At a time when installations and found art flood the scene and Tracey Emin's famous bed is expected to realise more than $1 million at auction, it is unusual to see an exhibition of precise realism in paint.

Prominent Australian artist Michael Zavros is an exceptionally gifted draughtsman and an outstanding painter. Interestingly for a contemporary artist, he is devoted to the pleasure principle. His paintings at Starkwhite give delight.

His work is in some measure autobiographical. The show is called Bad Dad, which sounds like a child's playful talk. It includes a delightful short digital film of one of his small daughters dancing and miming in front of a television screen while the artist is painting in his studio.

The painting that gives the show its title is a self-portrait. It shows the artist in a swimming pool leaning on an inflated white rabbit, surrounded by colourful pool toys. The mastery of painting is apparent in the tiny flecks of white that make the arm of the figure and his hair look convincingly wet.


It is possible to read meaning in the painting beyond simple representation. As well as a hint of Alice in Wonderland, his pose recalls a painting of Narcissus by Caravaggio. In mythology, Narcissus spent endless time contemplating his image in pools of still water. Any artist, it suggests, is often lost in contemplating himself, his thoughts and actions, even in a swimming pool.

In another lively work, Zavros paints one of his expensive ties rising up like a striking cobra. Such still-life gives opportunities for displays of virtuosity. The Greek is a work of remarkable verisimilitude. It is a rhapsody in blue with blue hydrangeas and a deep blue glass vase with a band of classical pattern in gold. The delicacy of the variation in blue is masterly. The nature of the composition is quietly but distinctly phallic.

This art is a balancing act. Upstairs are two other arrangements of hydrangeas in glass vases. The flowers are humorously shown in the shapes of a rabbit and a poodle. These are on the edge of kitsch but do not quite tip over.

The same area displays etchings and a charcoal drawing as tributes to men and horses inspired by the Marlboro Man. The exactness of detail and the control of tone are impressive. Cowboy pictures could easily be banal but these are not.

At the level of astonishing virtuosity this is a fine exhibition with an underlying wit always present in the skill.

From paintings that look like photographs to photography itself is a small step this week. Expatriate New Zealand artist Boyd Webb has an exhibition of recent photographs called Images from the Cusp at Two Rooms. Webb left New Zealand in the 1970s as a conceptual artist and sculptor but his international reputation is based on theatrical, surreal tableaux contrived in his studio and photographed on a large scale. He was short-listed for the famous Turner Prize and in 1997 had a show at the Auckland Art Gallery.

'Slim' by Boyd Webb (detail).
'Slim' by Boyd Webb (detail).

The exhibition at Two Rooms is different. Each work is a medium-sized print of a single small object. The emphasis is on colour but with the surreal quality of his big tableaux.

Webb is keen on the interaction of word and image so the titles are important. They add to the frisson offered by the objects, mostly seen against a plain background. Slim is a tiny peg-shaped doll, probably originally given to a teething child. Its halo of carved hair and the absence of arms give it a strange, archaic air. Some of the dolls must be very tiny but they are enlarged for the photographic prints. The most compelling one is Visage where the sweet, artificial face that fills the space has a disturbing stare.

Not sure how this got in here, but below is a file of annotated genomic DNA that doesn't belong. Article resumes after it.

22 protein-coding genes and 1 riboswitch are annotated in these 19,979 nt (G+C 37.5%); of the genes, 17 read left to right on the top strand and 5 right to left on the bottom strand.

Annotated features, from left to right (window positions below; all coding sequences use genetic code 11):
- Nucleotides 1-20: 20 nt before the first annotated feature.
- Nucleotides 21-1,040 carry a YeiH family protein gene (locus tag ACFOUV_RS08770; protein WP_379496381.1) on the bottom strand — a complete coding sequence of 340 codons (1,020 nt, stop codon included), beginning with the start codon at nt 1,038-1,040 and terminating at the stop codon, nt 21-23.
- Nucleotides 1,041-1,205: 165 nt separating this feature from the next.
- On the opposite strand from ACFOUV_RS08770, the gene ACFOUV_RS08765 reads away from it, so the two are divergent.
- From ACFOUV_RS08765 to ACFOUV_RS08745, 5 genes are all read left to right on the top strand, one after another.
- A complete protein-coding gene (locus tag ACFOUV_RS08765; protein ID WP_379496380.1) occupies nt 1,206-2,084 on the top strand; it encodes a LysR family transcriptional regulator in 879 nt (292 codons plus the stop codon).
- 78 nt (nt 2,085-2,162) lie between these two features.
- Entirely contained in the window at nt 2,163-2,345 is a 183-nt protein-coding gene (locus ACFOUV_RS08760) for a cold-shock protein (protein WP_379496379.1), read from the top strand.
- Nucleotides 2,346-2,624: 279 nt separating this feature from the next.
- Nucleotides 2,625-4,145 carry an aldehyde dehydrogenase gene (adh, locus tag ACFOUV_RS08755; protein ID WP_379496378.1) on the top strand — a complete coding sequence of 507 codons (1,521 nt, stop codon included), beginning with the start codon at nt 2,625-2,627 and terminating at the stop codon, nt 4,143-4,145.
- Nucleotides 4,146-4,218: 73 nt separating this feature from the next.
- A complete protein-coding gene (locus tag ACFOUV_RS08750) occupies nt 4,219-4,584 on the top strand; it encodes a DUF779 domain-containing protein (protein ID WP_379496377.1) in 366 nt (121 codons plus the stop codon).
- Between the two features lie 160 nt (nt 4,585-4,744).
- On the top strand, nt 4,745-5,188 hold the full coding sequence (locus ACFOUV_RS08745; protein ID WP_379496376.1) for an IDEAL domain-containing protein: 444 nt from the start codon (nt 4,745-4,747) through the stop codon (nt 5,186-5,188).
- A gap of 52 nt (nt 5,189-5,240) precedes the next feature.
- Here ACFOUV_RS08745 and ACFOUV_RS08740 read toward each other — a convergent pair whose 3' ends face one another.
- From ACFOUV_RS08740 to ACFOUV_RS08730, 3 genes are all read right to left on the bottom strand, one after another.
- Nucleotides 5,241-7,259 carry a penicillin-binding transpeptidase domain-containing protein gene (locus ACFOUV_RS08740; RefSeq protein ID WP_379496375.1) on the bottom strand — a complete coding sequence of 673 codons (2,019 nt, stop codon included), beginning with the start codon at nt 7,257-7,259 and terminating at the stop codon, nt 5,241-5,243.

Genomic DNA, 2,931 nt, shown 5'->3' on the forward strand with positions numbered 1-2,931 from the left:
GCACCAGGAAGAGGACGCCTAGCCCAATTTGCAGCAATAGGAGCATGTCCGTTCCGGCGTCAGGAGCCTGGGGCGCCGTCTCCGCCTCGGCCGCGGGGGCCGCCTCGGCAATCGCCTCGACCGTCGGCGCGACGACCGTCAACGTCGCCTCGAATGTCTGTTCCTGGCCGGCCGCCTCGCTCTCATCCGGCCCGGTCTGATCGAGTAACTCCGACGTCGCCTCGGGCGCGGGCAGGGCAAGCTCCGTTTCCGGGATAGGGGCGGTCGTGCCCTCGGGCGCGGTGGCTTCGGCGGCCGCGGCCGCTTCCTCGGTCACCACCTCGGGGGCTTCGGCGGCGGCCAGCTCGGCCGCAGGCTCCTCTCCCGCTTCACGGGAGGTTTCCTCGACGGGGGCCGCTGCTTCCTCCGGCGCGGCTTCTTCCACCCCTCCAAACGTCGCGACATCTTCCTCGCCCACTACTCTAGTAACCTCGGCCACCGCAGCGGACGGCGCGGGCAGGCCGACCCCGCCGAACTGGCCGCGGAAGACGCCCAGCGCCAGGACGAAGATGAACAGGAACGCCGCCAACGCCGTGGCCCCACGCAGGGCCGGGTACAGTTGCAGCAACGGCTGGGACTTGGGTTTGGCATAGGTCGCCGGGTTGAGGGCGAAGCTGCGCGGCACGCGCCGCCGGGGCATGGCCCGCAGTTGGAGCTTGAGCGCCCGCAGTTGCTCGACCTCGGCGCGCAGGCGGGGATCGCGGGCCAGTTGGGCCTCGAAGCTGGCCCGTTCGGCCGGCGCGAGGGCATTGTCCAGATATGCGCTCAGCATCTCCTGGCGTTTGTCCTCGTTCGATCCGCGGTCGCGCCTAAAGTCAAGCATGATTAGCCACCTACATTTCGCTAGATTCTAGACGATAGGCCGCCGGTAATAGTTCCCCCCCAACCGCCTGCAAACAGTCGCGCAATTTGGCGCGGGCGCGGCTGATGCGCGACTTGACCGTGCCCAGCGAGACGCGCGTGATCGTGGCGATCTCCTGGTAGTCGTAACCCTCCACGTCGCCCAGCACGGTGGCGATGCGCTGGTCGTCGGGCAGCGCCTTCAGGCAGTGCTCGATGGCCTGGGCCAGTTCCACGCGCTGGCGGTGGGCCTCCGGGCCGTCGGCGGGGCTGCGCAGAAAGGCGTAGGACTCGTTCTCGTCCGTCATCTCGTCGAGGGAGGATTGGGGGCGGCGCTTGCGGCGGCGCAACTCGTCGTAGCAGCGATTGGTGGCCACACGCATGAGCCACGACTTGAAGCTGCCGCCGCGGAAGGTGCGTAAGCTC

The edgy quality extends to fish coloured like jewels that on examination turn out to be lures. There is an irony that an object looking like a fine fish is a device for killing them. Objects of artifice given a disturbing twist through masterly photography make this a fine exhibition though not quite what we expect of Boyd Webb.

FHE Galleries are showing the photographs of Casey Moore, also from New Zealand, and living in London. He works with a large-format camera.

His subjects are, for the most part, flowers greatly enlarged. Cut flowers inevitably die quickly. The images of these blooms are slightly blurred to imply transience and change.

'Camera Ephemera' by Casey Moore.
'Camera Ephemera' by Casey Moore.

This way of working has gains and limitations. A softened rose enlarged can look like thick felt yet the complexity of a dahlia looks rich but vulnerable.

Elsewhere in the show the artist has black and white enlarged photographs of insects from the British Natural History Museum collections. These are sharply detailed and sit well with ferns in a similar format. This part of the exhibition spreads over both parts of FHE and it is descriptive and thought-provoking.

At the galleries


Bad Dad

by Michael Zavros

Where and when: Starkwhite, 510 Karangahape Rd, to June 28

TJ says: Virtuoso photographic realism in paint combined with a shrewd wit and desire to please make this an exceptional, if unlikely, exhibition on the current scene.

What: Images from the Cusp by Boyd Webb

Where and when: Two Rooms, 16 Putiki St, Newton, to July 12

TJ says: Tiny dolls enlarged to human stature and fish that are not what they seem are photographed and given vivid life by light and colour.

What: Camera Ephemera by Casey Moore

Where and when: FHE Galleries, 3 Kitchener St, to June 28

TJ says: Using retro camera, film and printing methods all his own, Casey Moore makes large images of flowers emphasising their ephemeral nature and of insects and ferns conveying their richness of detail.